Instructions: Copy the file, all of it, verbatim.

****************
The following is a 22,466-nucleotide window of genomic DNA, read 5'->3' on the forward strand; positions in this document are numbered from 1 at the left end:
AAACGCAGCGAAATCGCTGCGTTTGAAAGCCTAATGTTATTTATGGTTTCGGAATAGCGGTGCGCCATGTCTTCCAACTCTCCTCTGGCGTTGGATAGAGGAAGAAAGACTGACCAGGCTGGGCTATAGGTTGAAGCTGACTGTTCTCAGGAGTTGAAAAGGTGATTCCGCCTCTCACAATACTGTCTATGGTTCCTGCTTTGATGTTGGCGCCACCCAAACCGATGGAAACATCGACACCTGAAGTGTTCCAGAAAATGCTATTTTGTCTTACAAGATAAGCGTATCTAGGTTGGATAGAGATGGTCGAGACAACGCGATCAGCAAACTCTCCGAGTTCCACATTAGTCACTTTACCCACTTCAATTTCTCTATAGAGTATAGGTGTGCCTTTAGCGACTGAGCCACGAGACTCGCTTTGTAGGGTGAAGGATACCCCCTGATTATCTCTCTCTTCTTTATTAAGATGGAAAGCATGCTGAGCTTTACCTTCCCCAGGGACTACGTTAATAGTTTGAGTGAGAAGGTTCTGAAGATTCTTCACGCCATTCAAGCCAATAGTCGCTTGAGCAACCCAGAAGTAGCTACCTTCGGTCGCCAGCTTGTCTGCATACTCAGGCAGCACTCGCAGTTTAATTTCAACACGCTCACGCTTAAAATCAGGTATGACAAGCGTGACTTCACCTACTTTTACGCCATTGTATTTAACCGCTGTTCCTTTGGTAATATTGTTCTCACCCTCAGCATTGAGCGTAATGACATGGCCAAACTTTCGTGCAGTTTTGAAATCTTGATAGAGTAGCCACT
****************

The following is a 22,466-nucleotide window of genomic DNA, read 5'->3' on the forward strand; positions in this document are numbered from 1 at the left end:
AAACGCAGCGAAATCGCTGCGTTTGAAAGCCTAATGTTATTTATGGTTTCGGAATAGCGGTGCGCCATGTCTTCCAACTCTCCTCTGGCGTTGGATAGAGGAAGAAAGACTGACCAGGCTGGGCTATAGGTTGAAGCTGACTGTTCTCAGGAGTTGAAAAGGTGATTCCGCCTCTCACAATACTGTCTATGGTTCCTGCTTTGATGTTGGCGCCACCCAAACCGATGGAAACATCGACACCTGAAGTGTTCCAGAAAATGCTATTTTGTCTTACAAGATAAGCGTATCTAGGTTGGATAGAGATGGTCGAGACAACGCGATCAGCAAACTCTCCGAGTTCCACATTAGTCACTTTACCCACTTCAATTTCTCTATAGAGTATAGGTGTGCCTTTAGCGACTGAGCCACGAGACTCGCTTTGTAGGGTGAAGGATACCCCCTGATTATCTCTCTCTTCTTTATTAAGATGGAAAGCATGCTGAGCTTTACCTTCCCCAGGGACTACGTTAATAGTTTGAGTGAGAAGGTTCTGAAGATTCTTCACGCCATTCAAGCCAATAGTCGCTTGAGCAACCCAGAAGTAGCTACCTTCGGTCGCCAGCTTGTCTGCATACTCAGGCAGCACTCGCAGTTTAATTTCAACACGCTCACGCTTAAAATCAGGTATGACAAGCGTGACTTCACCTACTTTTACGCCATTGTATTTAACCGCTGTTCCTTTGGTAATATTGTTCTCACCCTCAGCATTGAGCGTAATGACATGGCCAAACTTTCGTGCAGTTTTGAAATCTTGATAGAGTAGCCACT